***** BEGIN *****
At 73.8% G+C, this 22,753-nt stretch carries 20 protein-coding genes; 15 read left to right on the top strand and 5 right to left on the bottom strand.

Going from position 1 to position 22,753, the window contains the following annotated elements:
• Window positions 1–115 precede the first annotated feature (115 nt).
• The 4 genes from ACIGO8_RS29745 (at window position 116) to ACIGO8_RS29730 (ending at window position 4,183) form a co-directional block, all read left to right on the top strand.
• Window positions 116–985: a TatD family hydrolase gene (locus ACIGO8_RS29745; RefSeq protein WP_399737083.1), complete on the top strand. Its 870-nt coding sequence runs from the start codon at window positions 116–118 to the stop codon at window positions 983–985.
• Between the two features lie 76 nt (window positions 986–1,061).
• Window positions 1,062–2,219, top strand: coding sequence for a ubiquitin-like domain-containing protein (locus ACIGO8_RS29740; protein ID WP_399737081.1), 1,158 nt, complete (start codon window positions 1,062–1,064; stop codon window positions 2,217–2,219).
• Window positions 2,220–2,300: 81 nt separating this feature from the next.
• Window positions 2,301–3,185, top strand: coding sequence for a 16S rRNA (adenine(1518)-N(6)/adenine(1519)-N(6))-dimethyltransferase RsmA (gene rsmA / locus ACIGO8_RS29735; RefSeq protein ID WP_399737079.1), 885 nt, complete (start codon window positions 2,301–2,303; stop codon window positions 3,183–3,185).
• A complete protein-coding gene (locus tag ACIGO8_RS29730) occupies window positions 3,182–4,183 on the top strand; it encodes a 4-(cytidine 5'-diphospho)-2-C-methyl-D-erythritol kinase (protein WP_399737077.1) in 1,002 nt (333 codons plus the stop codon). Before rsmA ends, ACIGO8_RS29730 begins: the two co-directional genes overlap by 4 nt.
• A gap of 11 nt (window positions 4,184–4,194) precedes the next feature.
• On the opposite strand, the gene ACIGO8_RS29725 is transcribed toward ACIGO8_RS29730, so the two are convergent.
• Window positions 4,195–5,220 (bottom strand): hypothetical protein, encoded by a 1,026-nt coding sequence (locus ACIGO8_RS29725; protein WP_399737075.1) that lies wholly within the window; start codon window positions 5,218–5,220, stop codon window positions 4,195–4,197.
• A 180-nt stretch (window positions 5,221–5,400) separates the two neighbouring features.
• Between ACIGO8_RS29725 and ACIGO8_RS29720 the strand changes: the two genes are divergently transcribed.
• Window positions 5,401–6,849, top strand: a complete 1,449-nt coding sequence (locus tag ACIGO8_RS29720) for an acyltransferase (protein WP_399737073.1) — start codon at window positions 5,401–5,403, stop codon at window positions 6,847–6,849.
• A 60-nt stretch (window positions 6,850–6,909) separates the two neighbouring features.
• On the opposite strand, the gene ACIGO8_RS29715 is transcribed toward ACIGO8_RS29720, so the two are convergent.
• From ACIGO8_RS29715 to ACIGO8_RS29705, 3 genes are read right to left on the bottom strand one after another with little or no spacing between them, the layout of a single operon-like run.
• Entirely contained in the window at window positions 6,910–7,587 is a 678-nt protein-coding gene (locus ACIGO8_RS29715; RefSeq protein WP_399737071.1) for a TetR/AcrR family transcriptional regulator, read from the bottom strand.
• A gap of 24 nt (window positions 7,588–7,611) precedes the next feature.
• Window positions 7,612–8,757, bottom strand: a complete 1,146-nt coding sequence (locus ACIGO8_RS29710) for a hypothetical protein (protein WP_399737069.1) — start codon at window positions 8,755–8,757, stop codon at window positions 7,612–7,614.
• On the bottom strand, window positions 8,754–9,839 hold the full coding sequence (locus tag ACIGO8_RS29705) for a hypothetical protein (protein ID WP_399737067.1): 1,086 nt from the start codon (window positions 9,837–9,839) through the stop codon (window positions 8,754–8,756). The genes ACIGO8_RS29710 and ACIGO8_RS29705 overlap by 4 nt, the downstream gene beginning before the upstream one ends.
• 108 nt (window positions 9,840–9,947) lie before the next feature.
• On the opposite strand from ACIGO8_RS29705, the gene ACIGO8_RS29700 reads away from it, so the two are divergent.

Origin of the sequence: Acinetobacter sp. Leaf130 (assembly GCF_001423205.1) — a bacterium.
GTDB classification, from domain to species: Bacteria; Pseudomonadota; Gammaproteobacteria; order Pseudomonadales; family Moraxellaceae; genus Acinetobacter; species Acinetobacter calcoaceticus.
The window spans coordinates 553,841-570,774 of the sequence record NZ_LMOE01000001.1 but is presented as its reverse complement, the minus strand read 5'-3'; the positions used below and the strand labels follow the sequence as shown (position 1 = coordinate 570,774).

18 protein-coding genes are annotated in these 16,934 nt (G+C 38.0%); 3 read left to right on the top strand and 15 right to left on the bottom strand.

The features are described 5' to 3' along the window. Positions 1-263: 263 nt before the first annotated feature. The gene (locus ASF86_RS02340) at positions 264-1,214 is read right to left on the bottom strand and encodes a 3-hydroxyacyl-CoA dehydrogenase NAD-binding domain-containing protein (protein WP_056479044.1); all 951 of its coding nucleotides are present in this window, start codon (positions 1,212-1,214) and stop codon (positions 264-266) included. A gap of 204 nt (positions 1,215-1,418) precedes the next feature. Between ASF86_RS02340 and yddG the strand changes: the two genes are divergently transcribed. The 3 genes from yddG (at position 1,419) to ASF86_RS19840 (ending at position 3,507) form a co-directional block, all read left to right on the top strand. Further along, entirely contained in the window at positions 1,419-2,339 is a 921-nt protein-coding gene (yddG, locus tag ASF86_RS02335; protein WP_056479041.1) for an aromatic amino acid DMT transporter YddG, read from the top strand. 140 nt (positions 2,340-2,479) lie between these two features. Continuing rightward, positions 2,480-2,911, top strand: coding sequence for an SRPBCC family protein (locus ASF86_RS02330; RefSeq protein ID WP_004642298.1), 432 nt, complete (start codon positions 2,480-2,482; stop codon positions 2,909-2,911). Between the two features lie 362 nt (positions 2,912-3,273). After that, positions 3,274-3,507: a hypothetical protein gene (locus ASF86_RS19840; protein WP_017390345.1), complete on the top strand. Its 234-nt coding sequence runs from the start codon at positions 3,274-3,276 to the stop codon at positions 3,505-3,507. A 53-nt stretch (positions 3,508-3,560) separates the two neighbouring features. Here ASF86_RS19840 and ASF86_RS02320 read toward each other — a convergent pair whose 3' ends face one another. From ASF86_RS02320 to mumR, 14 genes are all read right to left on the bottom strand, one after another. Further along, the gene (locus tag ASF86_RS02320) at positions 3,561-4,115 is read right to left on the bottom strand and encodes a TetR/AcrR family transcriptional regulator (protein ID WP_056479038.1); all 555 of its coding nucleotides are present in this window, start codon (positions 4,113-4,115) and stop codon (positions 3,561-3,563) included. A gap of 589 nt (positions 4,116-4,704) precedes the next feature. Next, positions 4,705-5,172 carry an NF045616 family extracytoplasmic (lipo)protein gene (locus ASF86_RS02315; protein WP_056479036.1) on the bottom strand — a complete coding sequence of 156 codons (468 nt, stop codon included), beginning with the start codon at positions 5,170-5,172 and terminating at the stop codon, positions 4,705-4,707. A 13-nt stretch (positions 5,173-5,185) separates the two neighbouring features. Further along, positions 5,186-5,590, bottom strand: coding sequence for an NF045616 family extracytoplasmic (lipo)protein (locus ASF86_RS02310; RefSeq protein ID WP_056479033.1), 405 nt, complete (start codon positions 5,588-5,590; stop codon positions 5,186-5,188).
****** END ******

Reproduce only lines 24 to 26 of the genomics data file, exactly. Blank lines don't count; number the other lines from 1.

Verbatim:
• 108 nt (window positions 9,840–9,947) lie before the next feature.
• On the opposite strand from ACIGO8_RS29705, the gene ACIGO8_RS29700 reads away from it, so the two are divergent.

Origin of the sequence: Acinetobacter sp. Leaf130 (assembly GCF_001423205.1) — a bacterium.